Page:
Consider Herbal Groundcovers

August 21, 2011 lawanda Newspaper Columns

When you hear the word “groundcover,” what is your immediate thought? Something to plant where grass won’t grow, maybe in a part of the yard you never visit or don’t want to mow? Boring, right?
Things are about to change! Consider planting an herbal ground cover – suitable for those areas mentioned above, as well as right up front in the best parts of your landscape.
There are many reasons to add an herbal groundcover to your landscape. They act as a living mulch (no more buying bags of wood chips every spring), keeping the soil consistently moist and shielding plant roots from fluctuating temperatures. They form a dense mat that makes it hard for weeds to take hold, and eliminate erosion. They require little water once established. Best of all, they add extra beauty and fragrance to your garden and make it uniquely yours.
Here are several ideas to get you started. These are all perennial plants that come back year after year.
Wooly thyme and creeping thyme are good choices for growing among pavers or stone walkways. They have tiny pink, lavender or purple flowers in spring. If they overgrow their designated area, they can be cut back with a scissors or just ripped back to where you want them. They do best in sunny spots.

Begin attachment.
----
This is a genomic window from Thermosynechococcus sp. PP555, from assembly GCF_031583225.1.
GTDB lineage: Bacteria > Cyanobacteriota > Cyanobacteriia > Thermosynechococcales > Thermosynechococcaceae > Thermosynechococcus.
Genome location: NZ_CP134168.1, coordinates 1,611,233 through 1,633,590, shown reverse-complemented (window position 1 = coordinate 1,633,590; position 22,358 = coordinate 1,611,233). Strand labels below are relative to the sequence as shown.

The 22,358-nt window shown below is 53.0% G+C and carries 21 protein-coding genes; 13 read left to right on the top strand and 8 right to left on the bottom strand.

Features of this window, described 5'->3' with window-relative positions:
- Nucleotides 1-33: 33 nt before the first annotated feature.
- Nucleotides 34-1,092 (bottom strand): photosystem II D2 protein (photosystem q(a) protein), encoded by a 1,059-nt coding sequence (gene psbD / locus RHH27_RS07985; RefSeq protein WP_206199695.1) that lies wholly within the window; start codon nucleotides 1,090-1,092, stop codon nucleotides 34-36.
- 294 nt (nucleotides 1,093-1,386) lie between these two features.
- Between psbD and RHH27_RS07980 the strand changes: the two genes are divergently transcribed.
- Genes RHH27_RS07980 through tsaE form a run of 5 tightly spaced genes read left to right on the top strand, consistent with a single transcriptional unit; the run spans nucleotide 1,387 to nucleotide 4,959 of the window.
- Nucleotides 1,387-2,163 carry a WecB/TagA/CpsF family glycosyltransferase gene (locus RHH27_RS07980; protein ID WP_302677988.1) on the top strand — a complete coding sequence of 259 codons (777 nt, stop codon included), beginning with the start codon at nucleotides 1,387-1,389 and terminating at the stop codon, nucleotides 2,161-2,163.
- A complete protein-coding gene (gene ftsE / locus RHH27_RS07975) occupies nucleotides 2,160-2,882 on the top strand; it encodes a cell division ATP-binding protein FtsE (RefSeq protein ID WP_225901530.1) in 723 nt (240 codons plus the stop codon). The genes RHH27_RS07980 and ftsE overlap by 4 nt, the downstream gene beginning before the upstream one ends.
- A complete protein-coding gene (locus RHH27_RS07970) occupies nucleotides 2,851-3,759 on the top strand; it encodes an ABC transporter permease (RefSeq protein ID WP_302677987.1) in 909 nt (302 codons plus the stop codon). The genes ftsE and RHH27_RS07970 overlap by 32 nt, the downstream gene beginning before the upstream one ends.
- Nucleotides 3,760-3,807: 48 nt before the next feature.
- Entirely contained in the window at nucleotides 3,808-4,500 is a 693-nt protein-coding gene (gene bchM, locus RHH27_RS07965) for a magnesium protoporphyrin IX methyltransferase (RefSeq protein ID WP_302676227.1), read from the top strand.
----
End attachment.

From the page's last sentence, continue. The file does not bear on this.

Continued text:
Periwinkle is a good choice for sloping ground, but does just as well on flat ground in a shady or semi-shady area. In spring it has pretty whorled purple flowers. It may grow up to twelve inches tall in spring, but generally flattens down later in the summer.
Roman chamomile grows to about 6-12 inches tall in sun or semi-shade. It has a sweetly scented, finely cut bright green leaves with a fruity, apple fragrance and in summer produces daisy-like flowers. Plant them 4 inches apart to create a lawn effect. Make sure not to buy German chamomile, which is also very nice, but is an annual plant that grows much taller and will re-seed prolifically.
Wall germander sports small, glossy, dark green leaves with lavender flowers in mid-summer. The plants grow about 5 inches tall and spread to about 16 inches wide. It prefers a sunny spot.
Sweet woodruff is the go-to herb for shady spots under trees where grass won’t grow successfully. It gets about 8 inches tall and spreads indefinitely. Pretty white flowers cover the plants in spring and when crushed the leaves smell of freshly mown hay. Dried leaves have a vanilla scent.
Wooly yarrow forms a low growing mat of grayish-green finely textured leaves. It needs full sun and does best in well-drained soils of low fertility. Yellow flowers last all summer, especially if deadheaded.
Creeping golden marjoram has bright golden foliage with white flowers with pink bracts. Although it likes sun, afternoon shade is appreciated. It mounds to about 6 inches tall but can be moved to keep it flat. Leaves turn greener as the summer progresses. Various sources list creeping marjoram’s coldest USDA hardiness zone as 4 (where we are) to 6, so plant it in a protected area on the south side of your home.


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